Senate confirms DOJ nominee Kristen Clarke with just one Republican vote
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The Senate confirmed Kristen Clarke as the first Black woman to run the Department of Justice’s Civil Rights Division in a 51-48 vote Tuesday afternoon.
Sen. Susan Collins, R-Maine, voted yes with all Democrats, and Sen. John Kennedy, R-La., did not vote.
Clarke will now serve as assistant attorney general for civil rights.
Clarke’s nomination was voted out of committee in a split 11-11 tie vote that ran down partisan lines.
Executive nominees like Clarke can be confirmed by a simple majority vote. The Senate invoked cloture in a 51-48 vote earlier Tuesday to end debate and move to a final vote later in the afternoon.
The vote came on the anniversary of the death of George Floyd, timing Sen. Majority Leader Chuck Schumer called “particularly poignant and appropriate.”
Clarke previously served in the Justice Department under former President Barack Obama.
The Civil Rights Division under Clarke is expected to investigate policing throughout the country, already leading civil investigations into the Minneapolis Police Department and a probe in Louisville, Ky., where Breonna Taylor was killed. And as a number of states move to enact voting restrictions, the department is expected to investigate voting laws for discrimination under the Voting Rights Act.
Clarke’s confirmation was controversial because of her prolific Twitter use, where she would often launch broadsides against some senators, including Sen. Joe Manchin, D-W. Va., and Sen. Lisa Murkowski, R-Alaska. Clarke also has a history of controversial writings, including a 2020 Newsweek op-ed headlined: “I Prosecuted Police Killings. Defund the Police—But Be Strategic.”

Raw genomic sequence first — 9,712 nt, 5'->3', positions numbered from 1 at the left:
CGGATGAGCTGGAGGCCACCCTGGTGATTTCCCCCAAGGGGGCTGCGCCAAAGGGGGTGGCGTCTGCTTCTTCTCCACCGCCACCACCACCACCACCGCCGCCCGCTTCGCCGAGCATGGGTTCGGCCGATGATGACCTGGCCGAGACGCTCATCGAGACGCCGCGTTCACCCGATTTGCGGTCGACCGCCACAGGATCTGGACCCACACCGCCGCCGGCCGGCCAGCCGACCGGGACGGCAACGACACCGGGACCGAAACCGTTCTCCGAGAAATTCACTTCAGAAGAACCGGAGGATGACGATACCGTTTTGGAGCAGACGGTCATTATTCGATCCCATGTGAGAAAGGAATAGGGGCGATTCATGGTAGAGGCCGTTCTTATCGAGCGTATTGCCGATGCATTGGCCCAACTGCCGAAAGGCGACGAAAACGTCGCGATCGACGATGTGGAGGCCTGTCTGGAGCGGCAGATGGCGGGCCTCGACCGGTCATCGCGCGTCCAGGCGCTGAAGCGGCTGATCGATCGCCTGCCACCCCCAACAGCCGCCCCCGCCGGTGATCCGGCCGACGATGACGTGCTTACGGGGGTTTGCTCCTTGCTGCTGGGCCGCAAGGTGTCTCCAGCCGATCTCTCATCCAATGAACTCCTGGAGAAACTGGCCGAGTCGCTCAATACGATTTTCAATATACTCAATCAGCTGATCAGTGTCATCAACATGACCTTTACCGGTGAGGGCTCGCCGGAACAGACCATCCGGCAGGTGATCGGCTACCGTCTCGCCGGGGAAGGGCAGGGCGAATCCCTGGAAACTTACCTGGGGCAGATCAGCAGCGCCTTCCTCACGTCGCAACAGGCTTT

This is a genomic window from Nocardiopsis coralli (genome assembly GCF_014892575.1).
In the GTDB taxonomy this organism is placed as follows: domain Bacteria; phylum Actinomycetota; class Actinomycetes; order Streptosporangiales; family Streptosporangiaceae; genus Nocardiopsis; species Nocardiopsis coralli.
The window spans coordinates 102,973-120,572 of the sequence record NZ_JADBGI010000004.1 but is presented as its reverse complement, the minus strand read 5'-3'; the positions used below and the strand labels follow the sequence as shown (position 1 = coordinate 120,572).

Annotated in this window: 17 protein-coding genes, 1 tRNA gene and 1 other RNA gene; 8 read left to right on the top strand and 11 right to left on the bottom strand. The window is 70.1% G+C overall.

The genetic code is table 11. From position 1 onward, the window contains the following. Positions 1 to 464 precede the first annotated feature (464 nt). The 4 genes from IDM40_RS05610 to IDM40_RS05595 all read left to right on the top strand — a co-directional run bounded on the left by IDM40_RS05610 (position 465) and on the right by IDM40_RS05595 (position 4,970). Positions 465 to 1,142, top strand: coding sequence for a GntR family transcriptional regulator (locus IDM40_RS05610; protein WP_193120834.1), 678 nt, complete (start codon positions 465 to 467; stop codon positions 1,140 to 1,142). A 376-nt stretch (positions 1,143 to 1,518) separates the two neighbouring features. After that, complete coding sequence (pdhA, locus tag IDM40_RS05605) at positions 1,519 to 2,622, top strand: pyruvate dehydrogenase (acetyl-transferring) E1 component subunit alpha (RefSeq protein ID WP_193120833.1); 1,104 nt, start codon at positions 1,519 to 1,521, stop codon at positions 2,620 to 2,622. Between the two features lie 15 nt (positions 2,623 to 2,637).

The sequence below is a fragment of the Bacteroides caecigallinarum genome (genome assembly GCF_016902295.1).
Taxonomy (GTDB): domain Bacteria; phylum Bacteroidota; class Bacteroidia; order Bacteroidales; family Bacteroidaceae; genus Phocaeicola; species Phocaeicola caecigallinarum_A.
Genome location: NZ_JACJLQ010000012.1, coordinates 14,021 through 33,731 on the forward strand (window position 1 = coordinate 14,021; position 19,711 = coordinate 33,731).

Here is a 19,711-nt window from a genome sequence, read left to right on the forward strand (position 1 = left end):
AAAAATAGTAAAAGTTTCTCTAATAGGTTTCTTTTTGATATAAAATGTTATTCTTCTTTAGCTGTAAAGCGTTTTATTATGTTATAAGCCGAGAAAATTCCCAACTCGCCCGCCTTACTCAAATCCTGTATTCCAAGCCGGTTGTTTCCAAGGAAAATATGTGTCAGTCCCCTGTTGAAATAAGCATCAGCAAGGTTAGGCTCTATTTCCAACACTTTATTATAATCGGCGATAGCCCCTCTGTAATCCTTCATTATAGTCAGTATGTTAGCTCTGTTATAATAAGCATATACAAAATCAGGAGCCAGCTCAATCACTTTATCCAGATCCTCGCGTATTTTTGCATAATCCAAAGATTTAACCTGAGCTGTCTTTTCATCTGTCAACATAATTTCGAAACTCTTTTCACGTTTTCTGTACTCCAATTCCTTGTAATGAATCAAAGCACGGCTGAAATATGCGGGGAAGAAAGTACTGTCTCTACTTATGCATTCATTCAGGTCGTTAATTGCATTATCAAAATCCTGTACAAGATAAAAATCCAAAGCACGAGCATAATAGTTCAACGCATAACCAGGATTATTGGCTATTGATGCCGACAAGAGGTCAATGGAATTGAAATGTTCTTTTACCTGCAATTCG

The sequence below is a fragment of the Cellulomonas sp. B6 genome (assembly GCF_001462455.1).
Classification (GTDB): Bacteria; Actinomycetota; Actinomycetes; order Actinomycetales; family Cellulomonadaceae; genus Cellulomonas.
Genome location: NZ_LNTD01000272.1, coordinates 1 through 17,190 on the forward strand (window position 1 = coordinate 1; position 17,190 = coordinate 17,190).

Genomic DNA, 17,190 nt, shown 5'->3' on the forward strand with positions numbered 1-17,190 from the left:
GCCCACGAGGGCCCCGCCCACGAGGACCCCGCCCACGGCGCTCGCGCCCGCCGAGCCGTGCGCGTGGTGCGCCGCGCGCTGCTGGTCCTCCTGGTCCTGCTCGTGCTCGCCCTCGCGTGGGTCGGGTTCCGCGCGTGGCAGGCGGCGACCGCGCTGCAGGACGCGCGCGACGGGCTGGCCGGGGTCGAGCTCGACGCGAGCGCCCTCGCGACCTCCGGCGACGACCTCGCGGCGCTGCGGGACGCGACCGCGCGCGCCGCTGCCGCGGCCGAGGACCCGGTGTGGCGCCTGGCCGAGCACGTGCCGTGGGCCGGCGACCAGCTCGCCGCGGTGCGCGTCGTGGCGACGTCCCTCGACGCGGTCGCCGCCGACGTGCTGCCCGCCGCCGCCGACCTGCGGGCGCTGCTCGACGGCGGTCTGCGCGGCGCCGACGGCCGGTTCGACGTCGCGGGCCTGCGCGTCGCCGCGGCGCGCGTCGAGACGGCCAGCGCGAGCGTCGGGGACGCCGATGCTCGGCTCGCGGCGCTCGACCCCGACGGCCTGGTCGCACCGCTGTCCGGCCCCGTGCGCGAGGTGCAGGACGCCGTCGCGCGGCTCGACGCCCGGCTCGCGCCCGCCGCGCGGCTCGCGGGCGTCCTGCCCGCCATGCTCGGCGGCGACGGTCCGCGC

Clarke said in a hearing before the Judiciary Committee that she did not actually mean to say police should be defunded in that op-ed.
She has also labeled President Donald Trump’s judicial nominees as “white male extremists.”
In her confirmation hearing, Clarke touted work with people of all backgrounds and political affiliations.
“Our nation is a healthier place when we respect the rights of all communities. In every role I’ve held, I have worked for and with people of all backgrounds — regardless of race, national origin, religion and disability status,” Clarke wrote. “I’ve listened deeply to all sides of debates, regardless of political affiliation. There is no substitute to listening and learning in this work, and I pledge to you that I will bring that to the role if confirmed.”
For the past five years, she was been working on the nonprofit Lawyers’ committee, which focuses on social justice.
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